N.T.WRONG

Official Blog of the Bishop of Durham

Are all Religious People Clinically Insane?

Posted by NT Wrong on December 5, 2008

Some religious people are immediately considered to be religious nutters by most people in society. But is there anything fundamental that separates the nutters from traditional institutional religious adherents such as priests, ministers, and nuns? The BBC tells us the sane, rational truth in a documentary available on YouTube, Am I Normal?. It’s presented by clinical psychologist, Dr Tanya Byron.

“There can be a fine and sometimes treacherous line between believing you’re hearing the voice of God and telling others that you hear voices. It’s been said that if you speak to God it’s ‘prayer’, but if God speaks back you’re a schizophrenic.”
– Dr Tanya Byron

Dr Byron interviews Peter Bullimore, a shizophrenic who hears up to 30 voices in his head, 24 hours a day:

Bullimore: “As I grew up and went through school, and I’m sure the same is true for you, I was told it was acceptable to hear voices, and so were you.”
Dr Byron: How?
Bullimore: “Because we did Religious Education. Jesus spoke to God. Paul on the road to Damascus spoke to a bright light. Moses spoke to a burning bush. So we’re told it’s acceptable. But when you actually do start to hear voices for some reason, and you speak out about it, we have a tendency now to punish people.”

There’s no ‘line’ whatsoever. Where there’s humans, there’s nuttiness. Some of these society accepts, some of them it seeks to control. From Antonio Lambatti.

7 Responses to “Are all Religious People Clinically Insane?”

  1. I think that’s a complex case. If we look back to the biblical prophets with the psychology eyes of the XXI century, we will find that they have some psychic problems. Ezequiel [remember his visions] is a typical example of this. Or maybe Isaiah walking nude through the streets.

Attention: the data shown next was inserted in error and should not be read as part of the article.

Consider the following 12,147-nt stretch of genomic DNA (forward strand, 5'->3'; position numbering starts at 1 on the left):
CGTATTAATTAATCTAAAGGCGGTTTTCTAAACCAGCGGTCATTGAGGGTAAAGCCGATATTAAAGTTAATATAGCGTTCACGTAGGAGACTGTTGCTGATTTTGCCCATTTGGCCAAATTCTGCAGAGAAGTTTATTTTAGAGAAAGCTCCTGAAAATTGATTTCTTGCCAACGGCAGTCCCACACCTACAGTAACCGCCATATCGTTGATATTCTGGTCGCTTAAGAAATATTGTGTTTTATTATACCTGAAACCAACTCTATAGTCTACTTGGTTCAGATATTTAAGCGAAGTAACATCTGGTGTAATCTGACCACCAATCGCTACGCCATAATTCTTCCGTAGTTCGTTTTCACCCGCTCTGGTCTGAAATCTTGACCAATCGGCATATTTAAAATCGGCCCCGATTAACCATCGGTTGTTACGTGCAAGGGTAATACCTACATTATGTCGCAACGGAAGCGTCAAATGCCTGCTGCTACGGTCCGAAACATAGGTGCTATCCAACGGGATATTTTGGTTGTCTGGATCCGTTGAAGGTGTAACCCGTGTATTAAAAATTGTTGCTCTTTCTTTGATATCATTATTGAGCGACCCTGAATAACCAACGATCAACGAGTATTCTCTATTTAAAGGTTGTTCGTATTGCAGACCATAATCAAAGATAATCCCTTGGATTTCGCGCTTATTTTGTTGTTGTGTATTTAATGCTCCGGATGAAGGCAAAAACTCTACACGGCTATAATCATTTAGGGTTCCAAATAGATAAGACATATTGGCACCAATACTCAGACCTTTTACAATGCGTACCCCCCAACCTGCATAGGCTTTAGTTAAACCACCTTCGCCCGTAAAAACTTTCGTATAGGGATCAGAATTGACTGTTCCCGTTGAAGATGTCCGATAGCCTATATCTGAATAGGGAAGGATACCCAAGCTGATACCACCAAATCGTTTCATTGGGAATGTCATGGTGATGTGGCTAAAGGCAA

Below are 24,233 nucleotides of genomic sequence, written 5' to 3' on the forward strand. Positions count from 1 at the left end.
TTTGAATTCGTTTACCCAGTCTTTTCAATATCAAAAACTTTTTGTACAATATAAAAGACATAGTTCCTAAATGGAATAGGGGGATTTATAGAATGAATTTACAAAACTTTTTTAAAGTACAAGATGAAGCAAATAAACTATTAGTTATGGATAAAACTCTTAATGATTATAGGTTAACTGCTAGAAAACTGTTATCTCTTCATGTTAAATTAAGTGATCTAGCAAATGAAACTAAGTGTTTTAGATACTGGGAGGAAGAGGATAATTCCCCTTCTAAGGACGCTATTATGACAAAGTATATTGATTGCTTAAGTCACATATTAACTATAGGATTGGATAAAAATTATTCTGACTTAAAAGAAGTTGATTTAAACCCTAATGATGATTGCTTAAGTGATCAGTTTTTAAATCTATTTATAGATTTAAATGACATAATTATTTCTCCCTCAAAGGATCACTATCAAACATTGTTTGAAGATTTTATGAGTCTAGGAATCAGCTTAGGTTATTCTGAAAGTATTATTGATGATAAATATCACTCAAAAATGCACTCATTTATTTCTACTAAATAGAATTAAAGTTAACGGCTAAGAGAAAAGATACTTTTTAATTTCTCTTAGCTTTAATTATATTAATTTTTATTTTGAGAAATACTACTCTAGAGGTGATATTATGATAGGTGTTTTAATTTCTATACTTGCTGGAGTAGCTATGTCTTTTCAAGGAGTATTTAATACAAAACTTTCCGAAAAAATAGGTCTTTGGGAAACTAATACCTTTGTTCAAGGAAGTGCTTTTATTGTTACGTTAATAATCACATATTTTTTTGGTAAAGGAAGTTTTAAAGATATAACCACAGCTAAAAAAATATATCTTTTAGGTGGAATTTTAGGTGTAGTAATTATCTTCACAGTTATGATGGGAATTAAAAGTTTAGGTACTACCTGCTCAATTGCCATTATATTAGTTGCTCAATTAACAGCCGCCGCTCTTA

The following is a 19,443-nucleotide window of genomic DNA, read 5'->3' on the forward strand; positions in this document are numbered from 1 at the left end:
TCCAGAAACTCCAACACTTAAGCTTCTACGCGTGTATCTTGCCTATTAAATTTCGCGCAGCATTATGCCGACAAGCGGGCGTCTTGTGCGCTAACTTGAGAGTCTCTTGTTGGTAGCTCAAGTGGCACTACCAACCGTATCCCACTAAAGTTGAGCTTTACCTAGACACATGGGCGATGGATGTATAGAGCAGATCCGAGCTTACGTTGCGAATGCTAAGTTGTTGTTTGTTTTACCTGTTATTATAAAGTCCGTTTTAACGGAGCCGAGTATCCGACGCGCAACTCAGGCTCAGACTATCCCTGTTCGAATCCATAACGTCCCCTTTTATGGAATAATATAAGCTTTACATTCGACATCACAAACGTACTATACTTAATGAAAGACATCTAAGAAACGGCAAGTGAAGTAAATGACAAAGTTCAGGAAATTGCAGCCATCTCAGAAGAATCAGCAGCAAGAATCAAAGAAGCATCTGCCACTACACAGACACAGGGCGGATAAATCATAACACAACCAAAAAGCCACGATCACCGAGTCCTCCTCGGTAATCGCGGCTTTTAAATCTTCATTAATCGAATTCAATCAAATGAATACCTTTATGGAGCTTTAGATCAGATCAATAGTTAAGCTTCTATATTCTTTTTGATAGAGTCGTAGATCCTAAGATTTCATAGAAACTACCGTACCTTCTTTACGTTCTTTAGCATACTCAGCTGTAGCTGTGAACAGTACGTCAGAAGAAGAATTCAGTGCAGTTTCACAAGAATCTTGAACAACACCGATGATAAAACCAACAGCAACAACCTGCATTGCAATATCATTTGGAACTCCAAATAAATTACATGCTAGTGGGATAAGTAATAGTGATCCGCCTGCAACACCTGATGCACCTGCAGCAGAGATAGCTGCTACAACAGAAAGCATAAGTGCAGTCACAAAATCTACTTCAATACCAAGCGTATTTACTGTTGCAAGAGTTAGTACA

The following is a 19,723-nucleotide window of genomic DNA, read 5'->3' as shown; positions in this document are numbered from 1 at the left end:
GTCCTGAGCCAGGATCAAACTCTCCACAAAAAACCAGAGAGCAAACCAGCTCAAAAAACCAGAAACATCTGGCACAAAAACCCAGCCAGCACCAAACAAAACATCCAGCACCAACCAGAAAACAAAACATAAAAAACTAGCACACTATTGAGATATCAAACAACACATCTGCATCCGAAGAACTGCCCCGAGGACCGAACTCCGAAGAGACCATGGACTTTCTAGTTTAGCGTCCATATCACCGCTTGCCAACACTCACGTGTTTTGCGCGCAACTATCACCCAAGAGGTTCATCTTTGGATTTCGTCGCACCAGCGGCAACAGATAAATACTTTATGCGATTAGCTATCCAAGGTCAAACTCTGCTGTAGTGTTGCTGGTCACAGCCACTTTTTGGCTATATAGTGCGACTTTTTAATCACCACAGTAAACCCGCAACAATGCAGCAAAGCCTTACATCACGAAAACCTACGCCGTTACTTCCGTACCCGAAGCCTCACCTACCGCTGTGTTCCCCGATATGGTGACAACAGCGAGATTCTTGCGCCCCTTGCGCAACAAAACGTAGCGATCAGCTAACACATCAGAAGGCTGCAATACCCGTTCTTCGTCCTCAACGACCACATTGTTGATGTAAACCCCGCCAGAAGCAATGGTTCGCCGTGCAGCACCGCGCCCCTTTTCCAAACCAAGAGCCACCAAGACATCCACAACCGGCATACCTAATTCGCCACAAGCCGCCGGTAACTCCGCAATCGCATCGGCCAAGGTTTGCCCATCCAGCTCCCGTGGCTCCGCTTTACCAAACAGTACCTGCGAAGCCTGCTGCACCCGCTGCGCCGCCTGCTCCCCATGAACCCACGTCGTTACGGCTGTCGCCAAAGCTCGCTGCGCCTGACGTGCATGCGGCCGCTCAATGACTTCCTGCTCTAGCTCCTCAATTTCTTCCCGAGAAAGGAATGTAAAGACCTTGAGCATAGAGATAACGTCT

And so – we have the tendency today to see those people like crazy men. But… in their time, they were sacred men [with powers that god gave to them]… and so we have the voices…

    It will be very dramatic to know that the religious people have following schizophrenic ones for centuries and centuries – all this time, following cracy people.

    Dramatic or funny – it depends of our particular point of view.

  2. I was discussing the “delusion” argument with a parishioner this week. The way that Dawkins presents it, there is no distinction in degree of religious belief. It does not matter if you believe that a God we cannot perceive through scientific means exists or if you actually talk to said God.

    The problem of course is that this means that in the course of human history to now, the vast majority of human beings suffer from a religious delusion. Even if we accept the schizophrenic and half the entire lot of religious believers into categories of delusional insanity and “normal”, that is still a massive amount of people.